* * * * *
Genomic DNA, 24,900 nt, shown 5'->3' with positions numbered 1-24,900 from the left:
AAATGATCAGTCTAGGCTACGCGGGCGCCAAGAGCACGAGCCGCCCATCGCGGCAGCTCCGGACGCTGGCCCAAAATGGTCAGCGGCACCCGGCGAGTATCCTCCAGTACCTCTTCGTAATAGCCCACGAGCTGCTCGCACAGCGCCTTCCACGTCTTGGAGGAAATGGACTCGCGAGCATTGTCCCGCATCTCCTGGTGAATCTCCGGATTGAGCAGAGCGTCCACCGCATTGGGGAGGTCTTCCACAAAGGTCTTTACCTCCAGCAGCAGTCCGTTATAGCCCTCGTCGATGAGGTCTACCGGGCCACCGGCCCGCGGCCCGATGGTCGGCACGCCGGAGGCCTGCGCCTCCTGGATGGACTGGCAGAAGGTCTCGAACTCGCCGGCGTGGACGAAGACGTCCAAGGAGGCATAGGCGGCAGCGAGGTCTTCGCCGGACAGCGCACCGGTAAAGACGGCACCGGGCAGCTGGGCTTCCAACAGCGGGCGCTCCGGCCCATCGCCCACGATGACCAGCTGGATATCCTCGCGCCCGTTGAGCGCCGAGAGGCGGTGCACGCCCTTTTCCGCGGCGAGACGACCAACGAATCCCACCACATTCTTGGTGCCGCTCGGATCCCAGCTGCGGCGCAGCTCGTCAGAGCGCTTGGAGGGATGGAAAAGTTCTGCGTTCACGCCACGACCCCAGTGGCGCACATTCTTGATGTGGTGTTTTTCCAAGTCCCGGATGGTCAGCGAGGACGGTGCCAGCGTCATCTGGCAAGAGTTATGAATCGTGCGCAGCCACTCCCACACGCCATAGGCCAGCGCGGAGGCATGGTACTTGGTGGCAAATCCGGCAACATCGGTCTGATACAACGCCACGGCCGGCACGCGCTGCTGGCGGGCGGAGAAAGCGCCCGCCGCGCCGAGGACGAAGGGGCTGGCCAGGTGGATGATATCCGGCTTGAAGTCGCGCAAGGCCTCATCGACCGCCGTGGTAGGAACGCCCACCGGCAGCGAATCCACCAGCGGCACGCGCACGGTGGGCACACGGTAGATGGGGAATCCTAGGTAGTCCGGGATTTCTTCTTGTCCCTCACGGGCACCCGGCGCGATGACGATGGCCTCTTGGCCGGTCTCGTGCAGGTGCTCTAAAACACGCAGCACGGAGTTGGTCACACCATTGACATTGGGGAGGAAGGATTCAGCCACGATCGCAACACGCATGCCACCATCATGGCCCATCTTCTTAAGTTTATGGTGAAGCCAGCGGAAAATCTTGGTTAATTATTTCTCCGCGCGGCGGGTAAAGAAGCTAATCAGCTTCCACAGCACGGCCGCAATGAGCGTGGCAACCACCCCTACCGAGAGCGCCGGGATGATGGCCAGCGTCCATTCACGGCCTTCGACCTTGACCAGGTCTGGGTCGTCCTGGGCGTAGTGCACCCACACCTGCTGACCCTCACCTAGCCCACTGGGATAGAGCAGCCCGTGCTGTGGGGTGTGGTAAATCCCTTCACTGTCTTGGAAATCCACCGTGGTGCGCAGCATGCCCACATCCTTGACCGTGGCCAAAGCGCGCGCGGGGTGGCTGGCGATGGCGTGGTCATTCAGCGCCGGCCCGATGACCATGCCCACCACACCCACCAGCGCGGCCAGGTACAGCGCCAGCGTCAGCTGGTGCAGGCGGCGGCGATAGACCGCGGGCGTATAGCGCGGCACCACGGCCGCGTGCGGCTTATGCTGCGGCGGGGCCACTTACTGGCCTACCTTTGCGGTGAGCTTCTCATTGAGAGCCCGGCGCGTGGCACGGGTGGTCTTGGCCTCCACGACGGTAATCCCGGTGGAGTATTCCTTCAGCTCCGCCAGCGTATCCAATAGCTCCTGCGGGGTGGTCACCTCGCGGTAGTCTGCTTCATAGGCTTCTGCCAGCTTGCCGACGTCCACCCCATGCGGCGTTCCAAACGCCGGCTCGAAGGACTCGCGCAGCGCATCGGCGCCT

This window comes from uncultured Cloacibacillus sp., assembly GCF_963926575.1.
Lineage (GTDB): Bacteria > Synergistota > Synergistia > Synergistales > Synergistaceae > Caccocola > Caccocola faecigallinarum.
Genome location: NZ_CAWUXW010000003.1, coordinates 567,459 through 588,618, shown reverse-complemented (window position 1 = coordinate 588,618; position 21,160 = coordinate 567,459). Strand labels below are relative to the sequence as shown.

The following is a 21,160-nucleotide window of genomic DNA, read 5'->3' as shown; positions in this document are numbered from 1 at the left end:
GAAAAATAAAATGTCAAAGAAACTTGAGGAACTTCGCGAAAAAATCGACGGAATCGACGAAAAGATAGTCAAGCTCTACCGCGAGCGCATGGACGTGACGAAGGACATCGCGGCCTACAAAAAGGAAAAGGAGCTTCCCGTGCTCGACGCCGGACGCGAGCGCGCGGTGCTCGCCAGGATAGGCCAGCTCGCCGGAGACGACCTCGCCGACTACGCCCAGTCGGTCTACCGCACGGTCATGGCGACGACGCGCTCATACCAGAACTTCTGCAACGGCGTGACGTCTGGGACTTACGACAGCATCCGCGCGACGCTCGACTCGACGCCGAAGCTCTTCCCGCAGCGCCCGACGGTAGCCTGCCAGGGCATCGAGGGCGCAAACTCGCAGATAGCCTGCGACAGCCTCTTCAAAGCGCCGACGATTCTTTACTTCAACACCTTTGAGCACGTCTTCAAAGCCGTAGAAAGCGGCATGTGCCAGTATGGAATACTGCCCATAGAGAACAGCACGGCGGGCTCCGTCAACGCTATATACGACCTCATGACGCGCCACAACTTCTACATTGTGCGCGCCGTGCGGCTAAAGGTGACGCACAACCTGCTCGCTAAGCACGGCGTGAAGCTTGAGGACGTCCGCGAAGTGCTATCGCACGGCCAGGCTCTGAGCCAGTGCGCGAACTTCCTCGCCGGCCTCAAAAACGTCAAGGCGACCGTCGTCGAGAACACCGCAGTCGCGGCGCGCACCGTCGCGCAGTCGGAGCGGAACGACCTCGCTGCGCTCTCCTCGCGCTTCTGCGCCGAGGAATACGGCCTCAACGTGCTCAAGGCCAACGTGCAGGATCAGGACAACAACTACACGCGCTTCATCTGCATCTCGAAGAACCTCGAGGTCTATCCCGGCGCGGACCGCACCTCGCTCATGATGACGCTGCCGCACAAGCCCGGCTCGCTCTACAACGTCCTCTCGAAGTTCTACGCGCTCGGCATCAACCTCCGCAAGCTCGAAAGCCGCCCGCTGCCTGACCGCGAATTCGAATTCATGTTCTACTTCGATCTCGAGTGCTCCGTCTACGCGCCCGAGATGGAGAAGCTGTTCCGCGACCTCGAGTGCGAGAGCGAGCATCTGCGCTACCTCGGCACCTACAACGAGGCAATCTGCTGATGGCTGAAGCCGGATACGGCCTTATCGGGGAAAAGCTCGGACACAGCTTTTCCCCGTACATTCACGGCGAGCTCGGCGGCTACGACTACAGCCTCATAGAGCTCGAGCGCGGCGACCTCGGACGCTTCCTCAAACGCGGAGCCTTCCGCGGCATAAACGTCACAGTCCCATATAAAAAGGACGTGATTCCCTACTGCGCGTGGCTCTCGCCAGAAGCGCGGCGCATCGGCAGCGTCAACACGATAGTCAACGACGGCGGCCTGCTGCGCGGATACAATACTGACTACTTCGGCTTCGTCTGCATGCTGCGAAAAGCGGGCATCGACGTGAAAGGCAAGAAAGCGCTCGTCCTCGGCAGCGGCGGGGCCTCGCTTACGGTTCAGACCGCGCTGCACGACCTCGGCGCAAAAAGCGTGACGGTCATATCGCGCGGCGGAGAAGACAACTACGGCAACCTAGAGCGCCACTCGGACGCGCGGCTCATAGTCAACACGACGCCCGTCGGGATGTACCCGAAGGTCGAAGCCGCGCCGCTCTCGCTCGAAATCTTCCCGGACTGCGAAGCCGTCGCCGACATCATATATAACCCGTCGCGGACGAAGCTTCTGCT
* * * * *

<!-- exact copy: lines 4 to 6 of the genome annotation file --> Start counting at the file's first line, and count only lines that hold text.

Lineage (GTDB): Bacteria > Synergistota > Synergistia > Synergistales > Synergistaceae > Caccocola > Caccocola faecigallinarum.
Genome location: NZ_CAWUXW010000003.1, coordinates 567,459 through 588,618, shown reverse-complemented (window position 1 = coordinate 588,618; position 21,160 = coordinate 567,459). Strand labels below are relative to the sequence as shown.

The following is a 21,160-nucleotide window of genomic DNA, read 5'->3' as shown; positions in this document are numbered from 1 at the left end: